Be prepared. And then some. Obviously, you can’t fully plan for the unknown, but you can prepare yourself for the moment. First, start with a plan and consider framing it as its own mini-marketing campaign, even if it’s only a one-off event or announcement. Brainstorm all potential opportunities and outcomes, then define the purpose, objectives and plan of attack in advance. When the bell sounds, strike fast with tactics designed to ensure you hit your goals. With a strategic plan in place, you’ll jump out of the gates with a big lead, rather than hoping to pull off a miraculous last-second comeback.

At Oregon, the football uniforms are iconic, and one of the major tasks was unveiling what the team would be wearing at the next game. We had to be innovative with the unveilings to best represent the strengths of the Oregon and Nike brands.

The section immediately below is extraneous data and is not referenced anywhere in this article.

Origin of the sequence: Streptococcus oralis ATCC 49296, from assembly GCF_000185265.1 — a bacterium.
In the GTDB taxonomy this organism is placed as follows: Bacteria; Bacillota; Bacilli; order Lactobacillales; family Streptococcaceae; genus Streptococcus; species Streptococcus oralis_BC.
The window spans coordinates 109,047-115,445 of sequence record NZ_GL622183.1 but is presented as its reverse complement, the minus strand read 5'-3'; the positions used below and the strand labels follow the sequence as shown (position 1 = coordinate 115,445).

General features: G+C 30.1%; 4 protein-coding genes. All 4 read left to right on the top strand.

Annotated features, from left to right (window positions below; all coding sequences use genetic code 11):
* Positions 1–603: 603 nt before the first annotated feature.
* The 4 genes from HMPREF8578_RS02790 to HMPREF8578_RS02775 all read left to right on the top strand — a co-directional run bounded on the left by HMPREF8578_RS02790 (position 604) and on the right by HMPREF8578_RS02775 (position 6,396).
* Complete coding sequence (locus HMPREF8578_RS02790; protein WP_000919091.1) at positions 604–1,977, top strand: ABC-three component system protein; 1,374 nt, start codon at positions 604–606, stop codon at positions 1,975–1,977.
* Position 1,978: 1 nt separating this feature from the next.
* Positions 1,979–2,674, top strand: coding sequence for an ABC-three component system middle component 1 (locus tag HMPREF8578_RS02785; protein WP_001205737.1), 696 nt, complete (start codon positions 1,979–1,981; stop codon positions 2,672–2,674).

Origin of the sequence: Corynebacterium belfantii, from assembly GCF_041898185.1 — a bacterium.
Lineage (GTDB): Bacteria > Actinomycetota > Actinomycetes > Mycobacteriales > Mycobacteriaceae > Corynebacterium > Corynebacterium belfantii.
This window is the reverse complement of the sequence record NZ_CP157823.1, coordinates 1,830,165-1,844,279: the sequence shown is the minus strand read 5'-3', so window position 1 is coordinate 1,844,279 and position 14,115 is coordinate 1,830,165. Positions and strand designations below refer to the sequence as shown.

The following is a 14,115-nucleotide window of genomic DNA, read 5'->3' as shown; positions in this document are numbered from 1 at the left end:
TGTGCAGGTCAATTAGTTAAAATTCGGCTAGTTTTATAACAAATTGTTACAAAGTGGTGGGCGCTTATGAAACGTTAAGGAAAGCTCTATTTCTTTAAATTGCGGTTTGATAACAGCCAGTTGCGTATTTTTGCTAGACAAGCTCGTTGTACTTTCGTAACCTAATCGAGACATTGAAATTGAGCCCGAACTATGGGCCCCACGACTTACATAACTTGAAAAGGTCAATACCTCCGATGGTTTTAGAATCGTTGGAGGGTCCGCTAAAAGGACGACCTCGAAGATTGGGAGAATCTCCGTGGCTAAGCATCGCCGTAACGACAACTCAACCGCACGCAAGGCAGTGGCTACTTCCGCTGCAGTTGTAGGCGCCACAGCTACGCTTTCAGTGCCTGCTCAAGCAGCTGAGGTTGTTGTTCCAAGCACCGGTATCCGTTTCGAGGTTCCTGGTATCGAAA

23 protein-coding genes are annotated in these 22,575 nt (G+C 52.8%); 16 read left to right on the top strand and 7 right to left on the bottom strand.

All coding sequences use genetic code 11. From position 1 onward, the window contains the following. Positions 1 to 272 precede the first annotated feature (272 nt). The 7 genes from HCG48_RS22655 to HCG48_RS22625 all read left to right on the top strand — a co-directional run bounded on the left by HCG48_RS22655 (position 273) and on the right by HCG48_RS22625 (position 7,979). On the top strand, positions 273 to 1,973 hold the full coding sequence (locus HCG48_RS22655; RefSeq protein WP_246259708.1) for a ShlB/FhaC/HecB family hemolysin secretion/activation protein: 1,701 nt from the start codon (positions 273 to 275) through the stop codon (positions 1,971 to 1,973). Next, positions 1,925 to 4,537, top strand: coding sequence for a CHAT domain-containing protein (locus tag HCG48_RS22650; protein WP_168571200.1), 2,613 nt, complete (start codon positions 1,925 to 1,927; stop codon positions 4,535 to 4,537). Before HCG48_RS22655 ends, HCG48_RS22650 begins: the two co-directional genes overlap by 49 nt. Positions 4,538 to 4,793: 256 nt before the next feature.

During the 2016 season, we had the opportunity to make a big splash when we learned that one of Oregon’s uniforms was designed to look like the beloved mascot, The Duck. Our marketing team came up with an idea to insert the mascot into our flashy 360 uniform GIF, placing The Duck back-to-back against a player wearing the new gear. In one spinning visual, fans would be able to see just how similar the team’s uniforms were to that of their web-footed friend.

When we unveiled the uniform on game week, it instantly created a buzz nationally by dominating news headlines and social media feeds. The GIF alone produced over 2,500 retweets on Oregon’s main Twitter account.